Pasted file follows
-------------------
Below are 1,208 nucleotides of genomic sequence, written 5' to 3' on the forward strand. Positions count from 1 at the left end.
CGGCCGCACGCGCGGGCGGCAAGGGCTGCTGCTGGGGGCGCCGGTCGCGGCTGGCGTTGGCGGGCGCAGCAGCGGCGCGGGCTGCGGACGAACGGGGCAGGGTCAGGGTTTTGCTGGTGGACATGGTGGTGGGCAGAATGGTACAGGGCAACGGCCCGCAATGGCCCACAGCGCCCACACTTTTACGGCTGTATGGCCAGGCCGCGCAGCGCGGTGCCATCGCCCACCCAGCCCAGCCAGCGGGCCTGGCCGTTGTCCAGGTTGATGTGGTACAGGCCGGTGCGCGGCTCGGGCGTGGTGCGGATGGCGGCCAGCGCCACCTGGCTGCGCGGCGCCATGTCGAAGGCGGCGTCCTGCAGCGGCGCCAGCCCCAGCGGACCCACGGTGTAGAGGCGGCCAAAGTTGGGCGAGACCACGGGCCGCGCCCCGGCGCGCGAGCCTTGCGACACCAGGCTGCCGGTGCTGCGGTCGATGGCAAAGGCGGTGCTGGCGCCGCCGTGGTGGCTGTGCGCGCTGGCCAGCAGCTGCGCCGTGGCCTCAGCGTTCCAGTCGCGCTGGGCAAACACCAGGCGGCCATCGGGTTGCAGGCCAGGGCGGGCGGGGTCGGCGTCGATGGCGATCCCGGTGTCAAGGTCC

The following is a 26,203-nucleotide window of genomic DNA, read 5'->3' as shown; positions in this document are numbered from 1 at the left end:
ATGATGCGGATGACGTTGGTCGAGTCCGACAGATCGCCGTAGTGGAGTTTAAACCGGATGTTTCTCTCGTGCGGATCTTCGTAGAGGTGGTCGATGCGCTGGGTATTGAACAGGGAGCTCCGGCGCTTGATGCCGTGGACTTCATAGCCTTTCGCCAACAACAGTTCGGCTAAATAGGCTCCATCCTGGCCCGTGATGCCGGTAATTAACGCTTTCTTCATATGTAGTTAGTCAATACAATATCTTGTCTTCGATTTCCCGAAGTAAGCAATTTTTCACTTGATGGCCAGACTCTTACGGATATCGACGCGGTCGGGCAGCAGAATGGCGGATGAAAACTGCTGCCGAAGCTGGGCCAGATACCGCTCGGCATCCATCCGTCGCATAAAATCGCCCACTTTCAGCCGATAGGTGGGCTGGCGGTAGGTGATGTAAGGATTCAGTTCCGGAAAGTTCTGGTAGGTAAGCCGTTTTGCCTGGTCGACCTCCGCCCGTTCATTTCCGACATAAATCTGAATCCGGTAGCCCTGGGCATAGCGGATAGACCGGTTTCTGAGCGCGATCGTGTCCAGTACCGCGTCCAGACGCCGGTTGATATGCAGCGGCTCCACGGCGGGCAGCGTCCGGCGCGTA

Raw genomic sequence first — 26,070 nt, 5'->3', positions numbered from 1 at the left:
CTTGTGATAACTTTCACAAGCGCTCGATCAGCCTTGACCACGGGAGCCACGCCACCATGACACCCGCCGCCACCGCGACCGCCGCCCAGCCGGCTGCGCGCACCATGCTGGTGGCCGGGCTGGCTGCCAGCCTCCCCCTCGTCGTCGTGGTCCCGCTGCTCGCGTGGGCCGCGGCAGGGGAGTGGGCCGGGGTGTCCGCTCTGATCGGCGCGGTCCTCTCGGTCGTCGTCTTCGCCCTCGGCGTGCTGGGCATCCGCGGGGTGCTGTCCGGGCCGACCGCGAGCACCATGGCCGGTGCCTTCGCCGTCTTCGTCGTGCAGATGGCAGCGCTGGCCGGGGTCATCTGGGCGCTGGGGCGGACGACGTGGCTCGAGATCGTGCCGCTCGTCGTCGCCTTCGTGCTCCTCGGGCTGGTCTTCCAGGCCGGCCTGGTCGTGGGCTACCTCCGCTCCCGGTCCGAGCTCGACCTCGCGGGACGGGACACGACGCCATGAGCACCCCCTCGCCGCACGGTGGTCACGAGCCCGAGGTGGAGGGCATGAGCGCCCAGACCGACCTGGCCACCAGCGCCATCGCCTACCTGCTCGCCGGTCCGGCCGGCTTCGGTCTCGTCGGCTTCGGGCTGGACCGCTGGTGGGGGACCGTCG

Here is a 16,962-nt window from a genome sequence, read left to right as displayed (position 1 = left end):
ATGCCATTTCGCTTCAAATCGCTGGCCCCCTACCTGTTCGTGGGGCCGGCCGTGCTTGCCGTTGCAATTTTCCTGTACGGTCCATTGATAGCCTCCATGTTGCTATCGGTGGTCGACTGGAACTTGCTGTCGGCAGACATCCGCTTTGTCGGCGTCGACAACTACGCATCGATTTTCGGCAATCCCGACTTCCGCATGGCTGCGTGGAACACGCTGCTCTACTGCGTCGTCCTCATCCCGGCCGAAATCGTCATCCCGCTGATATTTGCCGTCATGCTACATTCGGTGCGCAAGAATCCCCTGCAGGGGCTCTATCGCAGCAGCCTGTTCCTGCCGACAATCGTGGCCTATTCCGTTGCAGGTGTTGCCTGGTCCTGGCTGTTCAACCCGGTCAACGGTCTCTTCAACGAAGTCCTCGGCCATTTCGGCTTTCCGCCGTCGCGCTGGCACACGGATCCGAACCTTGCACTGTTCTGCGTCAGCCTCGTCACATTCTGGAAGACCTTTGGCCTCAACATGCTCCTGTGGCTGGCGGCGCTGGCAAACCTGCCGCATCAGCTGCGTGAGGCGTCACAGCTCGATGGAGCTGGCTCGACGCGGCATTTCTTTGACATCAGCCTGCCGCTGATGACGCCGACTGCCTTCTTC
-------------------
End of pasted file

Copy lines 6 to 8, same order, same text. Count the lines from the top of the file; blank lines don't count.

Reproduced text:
CTTGTGATAACTTTCACAAGCGCTCGATCAGCCTTGACCACGGGAGCCACGCCACCATGACACCCGCCGCCACCGCGACCGCCGCCCAGCCGGCTGCGCGCACCATGCTGGTGGCCGGGCTGGCTGCCAGCCTCCCCCTCGTCGTCGTGGTCCCGCTGCTCGCGTGGGCCGCGGCAGGGGAGTGGGCCGGGGTGTCCGCTCTGATCGGCGCGGTCCTCTCGGTCGTCGTCTTCGCCCTCGGCGTGCTGGGCATCCGCGGGGTGCTGTCCGGGCCGACCGCGAGCACCATGGCCGGTGCCTTCGCCGTCTTCGTCGTGCAGATGGCAGCGCTGGCCGGGGTCATCTGGGCGCTGGGGCGGACGACGTGGCTCGAGATCGTGCCGCTCGTCGTCGCCTTCGTGCTCCTCGGGCTGGTCTTCCAGGCCGGCCTGGTCGTGGGCTACCTCCGCTCCCGGTCCGAGCTCGACCTCGCGGGACGGGACACGACGCCATGAGCACCCCCTCGCCGCACGGTGGTCACGAGCCCGAGGTGGAGGGCATGAGCGCCCAGACCGACCTGGCCACCAGCGCCATCGCCTACCTGCTCGCCGGTCCGGCCGGCTTCGGTCTCGTCGGCTTCGGGCTGGACCGCTGGTGGGGGACCGTCG

Here is a 16,962-nt window from a genome sequence, read left to right as displayed (position 1 = left end):
ATGCCATTTCGCTTCAAATCGCTGGCCCCCTACCTGTTCGTGGGGCCGGCCGTGCTTGCCGTTGCAATTTTCCTGTACGGTCCATTGATAGCCTCCATGTTGCTATCGGTGGTCGACTGGAACTTGCTGTCGGCAGACATCCGCTTTGTCGGCGTCGACAACTACGCATCGATTTTCGGCAATCCCGACTTCCGCATGGCTGCGTGGAACACGCTGCTCTACTGCGTCGTCCTCATCCCGGCCGAAATCGTCATCCCGCTGATATTTGCCGTCATGCTACATTCGGTGCGCAAGAATCCCCTGCAGGGGCTCTATCGCAGCAGCCTGTTCCTGCCGACAATCGTGGCCTATTCCGTTGCAGGTGTTGCCTGGTCCTGGCTGTTCAACCCGGTCAACGGTCTCTTCAACGAAGTCCTCGGCCATTTCGGCTTTCCGCCGTCGCGCTGGCACACGGATCCGAACCTTGCACTGTTCTGCGTCAGCCTCGTCACATTCTGGAAGACCTTTGGCCTCAACATGCTCCTGTGGCTGGCGGCGCTGGCAAACCTGCCGCATCAGCTGCGTGAGGCGTCACAGCTCGATGGAGCTGGCTCGACGCGGCATTTCTTTGACATCAGCCTGCCGCTGATGACGCCGACTGCCTTCTTC